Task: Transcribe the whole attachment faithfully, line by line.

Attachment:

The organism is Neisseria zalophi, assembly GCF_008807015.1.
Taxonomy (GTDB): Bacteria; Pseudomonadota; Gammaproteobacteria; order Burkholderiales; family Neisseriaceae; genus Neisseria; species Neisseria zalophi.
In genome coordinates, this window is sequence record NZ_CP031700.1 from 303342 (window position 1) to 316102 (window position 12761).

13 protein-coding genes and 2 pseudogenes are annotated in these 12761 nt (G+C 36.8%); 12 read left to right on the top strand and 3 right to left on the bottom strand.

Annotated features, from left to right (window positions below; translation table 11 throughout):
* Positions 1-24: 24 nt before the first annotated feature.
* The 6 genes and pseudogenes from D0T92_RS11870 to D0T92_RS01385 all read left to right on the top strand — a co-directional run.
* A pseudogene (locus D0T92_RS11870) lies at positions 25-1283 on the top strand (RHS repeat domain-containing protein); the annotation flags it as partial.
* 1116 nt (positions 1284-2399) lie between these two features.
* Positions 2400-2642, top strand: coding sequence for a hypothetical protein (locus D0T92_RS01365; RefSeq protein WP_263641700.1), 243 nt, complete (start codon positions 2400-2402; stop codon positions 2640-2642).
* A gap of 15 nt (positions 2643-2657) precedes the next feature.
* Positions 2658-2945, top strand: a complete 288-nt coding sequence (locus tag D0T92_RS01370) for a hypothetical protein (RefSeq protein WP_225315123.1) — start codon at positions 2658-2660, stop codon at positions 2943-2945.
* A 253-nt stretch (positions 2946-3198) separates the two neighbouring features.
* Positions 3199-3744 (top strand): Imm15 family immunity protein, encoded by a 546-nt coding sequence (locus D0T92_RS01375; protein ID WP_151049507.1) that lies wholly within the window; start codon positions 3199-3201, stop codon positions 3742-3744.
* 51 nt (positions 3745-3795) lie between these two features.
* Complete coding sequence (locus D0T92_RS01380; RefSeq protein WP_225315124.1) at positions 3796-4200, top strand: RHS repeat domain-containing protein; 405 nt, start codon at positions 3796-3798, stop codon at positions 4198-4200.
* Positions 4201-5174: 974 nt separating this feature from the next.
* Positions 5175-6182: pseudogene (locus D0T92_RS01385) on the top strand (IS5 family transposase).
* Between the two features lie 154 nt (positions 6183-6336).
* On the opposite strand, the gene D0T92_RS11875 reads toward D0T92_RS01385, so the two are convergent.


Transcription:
The organism is Neisseria zalophi, assembly GCF_008807015.1.
Taxonomy (GTDB): Bacteria; Pseudomonadota; Gammaproteobacteria; order Burkholderiales; family Neisseriaceae; genus Neisseria; species Neisseria zalophi.
In genome coordinates, this window is sequence record NZ_CP031700.1 from 303342 (window position 1) to 316102 (window position 12761).

13 protein-coding genes and 2 pseudogenes are annotated in these 12761 nt (G+C 36.8%); 12 read left to right on the top strand and 3 right to left on the bottom strand.

Annotated features, from left to right (window positions below; translation table 11 throughout):
* Positions 1-24: 24 nt before the first annotated feature.
* The 6 genes and pseudogenes from D0T92_RS11870 to D0T92_RS01385 all read left to right on the top strand — a co-directional run.
* A pseudogene (locus D0T92_RS11870) lies at positions 25-1283 on the top strand (RHS repeat domain-containing protein); the annotation flags it as partial.
* 1116 nt (positions 1284-2399) lie between these two features.
* Positions 2400-2642, top strand: coding sequence for a hypothetical protein (locus D0T92_RS01365; RefSeq protein WP_263641700.1), 243 nt, complete (start codon positions 2400-2402; stop codon positions 2640-2642).
* A gap of 15 nt (positions 2643-2657) precedes the next feature.
* Positions 2658-2945, top strand: a complete 288-nt coding sequence (locus tag D0T92_RS01370) for a hypothetical protein (RefSeq protein WP_225315123.1) — start codon at positions 2658-2660, stop codon at positions 2943-2945.
* A 253-nt stretch (positions 2946-3198) separates the two neighbouring features.
* Positions 3199-3744 (top strand): Imm15 family immunity protein, encoded by a 546-nt coding sequence (locus D0T92_RS01375; protein ID WP_151049507.1) that lies wholly within the window; start codon positions 3199-3201, stop codon positions 3742-3744.
* 51 nt (positions 3745-3795) lie between these two features.
* Complete coding sequence (locus D0T92_RS01380; RefSeq protein WP_225315124.1) at positions 3796-4200, top strand: RHS repeat domain-containing protein; 405 nt, start codon at positions 3796-3798, stop codon at positions 4198-4200.
* Positions 4201-5174: 974 nt separating this feature from the next.
* Positions 5175-6182: pseudogene (locus D0T92_RS01385) on the top strand (IS5 family transposase).
* Between the two features lie 154 nt (positions 6183-6336).
* On the opposite strand, the gene D0T92_RS11875 reads toward D0T92_RS01385, so the two are convergent.